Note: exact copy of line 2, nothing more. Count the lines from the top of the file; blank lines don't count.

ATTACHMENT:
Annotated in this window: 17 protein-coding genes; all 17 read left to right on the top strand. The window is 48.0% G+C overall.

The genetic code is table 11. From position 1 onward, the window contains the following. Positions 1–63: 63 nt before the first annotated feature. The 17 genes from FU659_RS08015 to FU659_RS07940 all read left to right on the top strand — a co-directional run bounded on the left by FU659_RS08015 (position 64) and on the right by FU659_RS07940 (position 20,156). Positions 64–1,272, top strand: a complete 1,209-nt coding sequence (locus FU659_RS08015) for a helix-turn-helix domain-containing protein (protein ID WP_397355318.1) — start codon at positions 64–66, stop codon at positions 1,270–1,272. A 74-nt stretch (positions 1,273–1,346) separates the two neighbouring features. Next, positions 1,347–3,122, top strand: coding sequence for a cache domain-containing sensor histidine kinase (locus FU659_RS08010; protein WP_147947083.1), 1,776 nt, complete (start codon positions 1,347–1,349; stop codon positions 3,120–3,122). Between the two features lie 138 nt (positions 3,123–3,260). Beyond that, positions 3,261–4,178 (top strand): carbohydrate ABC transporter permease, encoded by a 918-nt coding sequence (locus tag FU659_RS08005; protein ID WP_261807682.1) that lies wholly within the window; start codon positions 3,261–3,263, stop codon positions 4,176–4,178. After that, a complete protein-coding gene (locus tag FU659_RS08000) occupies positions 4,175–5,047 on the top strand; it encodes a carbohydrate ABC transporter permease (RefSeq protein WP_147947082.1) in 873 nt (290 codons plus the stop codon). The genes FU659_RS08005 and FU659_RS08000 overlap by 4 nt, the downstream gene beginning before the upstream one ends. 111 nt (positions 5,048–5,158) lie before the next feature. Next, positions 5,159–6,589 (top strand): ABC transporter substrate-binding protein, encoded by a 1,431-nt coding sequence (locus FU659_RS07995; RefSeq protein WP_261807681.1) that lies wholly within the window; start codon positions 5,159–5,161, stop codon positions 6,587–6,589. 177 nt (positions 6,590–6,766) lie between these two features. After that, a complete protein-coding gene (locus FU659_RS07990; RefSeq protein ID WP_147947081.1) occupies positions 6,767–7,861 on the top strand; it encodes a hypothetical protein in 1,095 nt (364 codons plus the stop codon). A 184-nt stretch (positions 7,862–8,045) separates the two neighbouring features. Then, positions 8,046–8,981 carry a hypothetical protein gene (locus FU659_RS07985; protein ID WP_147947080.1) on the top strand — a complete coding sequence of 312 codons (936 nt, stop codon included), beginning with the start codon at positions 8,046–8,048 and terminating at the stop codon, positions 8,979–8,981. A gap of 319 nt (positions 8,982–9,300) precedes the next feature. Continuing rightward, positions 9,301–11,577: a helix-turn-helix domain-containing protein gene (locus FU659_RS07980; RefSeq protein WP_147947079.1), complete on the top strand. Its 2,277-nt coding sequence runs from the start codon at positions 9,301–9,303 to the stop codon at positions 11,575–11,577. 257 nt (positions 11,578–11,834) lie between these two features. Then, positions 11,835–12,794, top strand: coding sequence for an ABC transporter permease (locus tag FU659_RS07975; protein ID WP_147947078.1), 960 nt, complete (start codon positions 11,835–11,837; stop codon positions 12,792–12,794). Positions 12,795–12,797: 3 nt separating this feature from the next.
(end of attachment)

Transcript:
The genetic code is table 11. From position 1 onward, the window contains the following. Positions 1–63: 63 nt before the first annotated feature. The 17 genes from FU659_RS08015 to FU659_RS07940 all read left to right on the top strand — a co-directional run bounded on the left by FU659_RS08015 (position 64) and on the right by FU659_RS07940 (position 20,156). Positions 64–1,272, top strand: a complete 1,209-nt coding sequence (locus FU659_RS08015) for a helix-turn-helix domain-containing protein (protein ID WP_397355318.1) — start codon at positions 64–66, stop codon at positions 1,270–1,272. A 74-nt stretch (positions 1,273–1,346) separates the two neighbouring features. Next, positions 1,347–3,122, top strand: coding sequence for a cache domain-containing sensor histidine kinase (locus FU659_RS08010; protein WP_147947083.1), 1,776 nt, complete (start codon positions 1,347–1,349; stop codon positions 3,120–3,122). Between the two features lie 138 nt (positions 3,123–3,260). Beyond that, positions 3,261–4,178 (top strand): carbohydrate ABC transporter permease, encoded by a 918-nt coding sequence (locus tag FU659_RS08005; protein ID WP_261807682.1) that lies wholly within the window; start codon positions 3,261–3,263, stop codon positions 4,176–4,178. After that, a complete protein-coding gene (locus tag FU659_RS08000) occupies positions 4,175–5,047 on the top strand; it encodes a carbohydrate ABC transporter permease (RefSeq protein WP_147947082.1) in 873 nt (290 codons plus the stop codon). The genes FU659_RS08005 and FU659_RS08000 overlap by 4 nt, the downstream gene beginning before the upstream one ends. 111 nt (positions 5,048–5,158) lie before the next feature. Next, positions 5,159–6,589 (top strand): ABC transporter substrate-binding protein, encoded by a 1,431-nt coding sequence (locus FU659_RS07995; RefSeq protein WP_261807681.1) that lies wholly within the window; start codon positions 5,159–5,161, stop codon positions 6,587–6,589. 177 nt (positions 6,590–6,766) lie between these two features. After that, a complete protein-coding gene (locus FU659_RS07990; RefSeq protein ID WP_147947081.1) occupies positions 6,767–7,861 on the top strand; it encodes a hypothetical protein in 1,095 nt (364 codons plus the stop codon). A 184-nt stretch (positions 7,862–8,045) separates the two neighbouring features. Then, positions 8,046–8,981 carry a hypothetical protein gene (locus FU659_RS07985; protein ID WP_147947080.1) on the top strand — a complete coding sequence of 312 codons (936 nt, stop codon included), beginning with the start codon at positions 8,046–8,048 and terminating at the stop codon, positions 8,979–8,981. A gap of 319 nt (positions 8,982–9,300) precedes the next feature. Continuing rightward, positions 9,301–11,577: a helix-turn-helix domain-containing protein gene (locus FU659_RS07980; RefSeq protein WP_147947079.1), complete on the top strand. Its 2,277-nt coding sequence runs from the start codon at positions 9,301–9,303 to the stop codon at positions 11,575–11,577. 257 nt (positions 11,578–11,834) lie between these two features. Then, positions 11,835–12,794, top strand: coding sequence for an ABC transporter permease (locus tag FU659_RS07975; protein ID WP_147947078.1), 960 nt, complete (start codon positions 11,835–11,837; stop codon positions 12,792–12,794). Positions 12,795–12,797: 3 nt separating this feature from the next.